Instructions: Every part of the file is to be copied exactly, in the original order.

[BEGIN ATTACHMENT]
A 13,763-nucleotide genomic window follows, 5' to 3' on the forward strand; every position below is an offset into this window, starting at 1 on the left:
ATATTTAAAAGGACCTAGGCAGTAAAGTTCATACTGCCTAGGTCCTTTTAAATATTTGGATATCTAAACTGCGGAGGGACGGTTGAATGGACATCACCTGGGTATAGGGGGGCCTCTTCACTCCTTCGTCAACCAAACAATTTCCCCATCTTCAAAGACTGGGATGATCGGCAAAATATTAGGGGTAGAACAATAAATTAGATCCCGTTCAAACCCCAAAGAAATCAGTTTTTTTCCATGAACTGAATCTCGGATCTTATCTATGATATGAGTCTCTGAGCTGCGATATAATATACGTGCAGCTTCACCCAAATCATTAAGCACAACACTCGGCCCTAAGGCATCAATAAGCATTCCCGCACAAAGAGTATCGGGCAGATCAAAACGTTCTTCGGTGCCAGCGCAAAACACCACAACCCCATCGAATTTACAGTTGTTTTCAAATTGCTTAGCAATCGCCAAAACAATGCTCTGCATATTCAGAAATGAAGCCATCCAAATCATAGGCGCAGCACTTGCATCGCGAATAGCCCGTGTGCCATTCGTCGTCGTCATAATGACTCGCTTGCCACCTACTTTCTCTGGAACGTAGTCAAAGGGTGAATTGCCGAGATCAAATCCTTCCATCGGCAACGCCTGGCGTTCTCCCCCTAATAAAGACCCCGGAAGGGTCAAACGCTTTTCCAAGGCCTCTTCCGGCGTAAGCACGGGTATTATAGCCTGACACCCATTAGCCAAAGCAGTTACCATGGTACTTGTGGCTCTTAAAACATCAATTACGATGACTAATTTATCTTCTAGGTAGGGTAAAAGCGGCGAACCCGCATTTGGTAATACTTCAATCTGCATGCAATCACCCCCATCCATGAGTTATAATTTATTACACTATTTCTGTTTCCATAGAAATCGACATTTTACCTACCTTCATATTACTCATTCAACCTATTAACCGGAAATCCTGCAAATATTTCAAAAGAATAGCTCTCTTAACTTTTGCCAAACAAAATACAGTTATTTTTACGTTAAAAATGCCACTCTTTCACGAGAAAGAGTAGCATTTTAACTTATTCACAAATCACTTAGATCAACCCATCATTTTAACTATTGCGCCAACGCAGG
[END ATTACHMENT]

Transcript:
A 13,763-nucleotide genomic window follows, 5' to 3' on the forward strand; every position below is an offset into this window, starting at 1 on the left:
ATATTTAAAAGGACCTAGGCAGTAAAGTTCATACTGCCTAGGTCCTTTTAAATATTTGGATATCTAAACTGCGGAGGGACGGTTGAATGGACATCACCTGGGTATAGGGGGGCCTCTTCACTCCTTCGTCAACCAAACAATTTCCCCATCTTCAAAGACTGGGATGATCGGCAAAATATTAGGGGTAGAACAATAAATTAGATCCCGTTCAAACCCCAAAGAAATCAGTTTTTTTCCATGAACTGAATCTCGGATCTTATCTATGATATGAGTCTCTGAGCTGCGATATAATATACGTGCAGCTTCACCCAAATCATTAAGCACAACACTCGGCCCTAAGGCATCAATAAGCATTCCCGCACAAAGAGTATCGGGCAGATCAAAACGTTCTTCGGTGCCAGCGCAAAACACCACAACCCCATCGAATTTACAGTTGTTTTCAAATTGCTTAGCAATCGCCAAAACAATGCTCTGCATATTCAGAAATGAAGCCATCCAAATCATAGGCGCAGCACTTGCATCGCGAATAGCCCGTGTGCCATTCGTCGTCGTCATAATGACTCGCTTGCCACCTACTTTCTCTGGAACGTAGTCAAAGGGTGAATTGCCGAGATCAAATCCTTCCATCGGCAACGCCTGGCGTTCTCCCCCTAATAAAGACCCCGGAAGGGTCAAACGCTTTTCCAAGGCCTCTTCCGGCGTAAGCACGGGTATTATAGCCTGACACCCATTAGCCAAAGCAGTTACCATGGTACTTGTGGCTCTTAAAACATCAATTACGATGACTAATTTATCTTCTAGGTAGGGTAAAAGCGGCGAACCCGCATTTGGTAATACTTCAATCTGCATGCAATCACCCCCATCCATGAGTTATAATTTATTACACTATTTCTGTTTCCATAGAAATCGACATTTTACCTACCTTCATATTACTCATTCAACCTATTAACCGGAAATCCTGCAAATATTTCAAAAGAATAGCTCTCTTAACTTTTGCCAAACAAAATACAGTTATTTTTACGTTAAAAATGCCACTCTTTCACGAGAAAGAGTAGCATTTTAACTTATTCACAAATCACTTAGATCAACCCATCATTTTAACTATTGCGCCAACGCAGG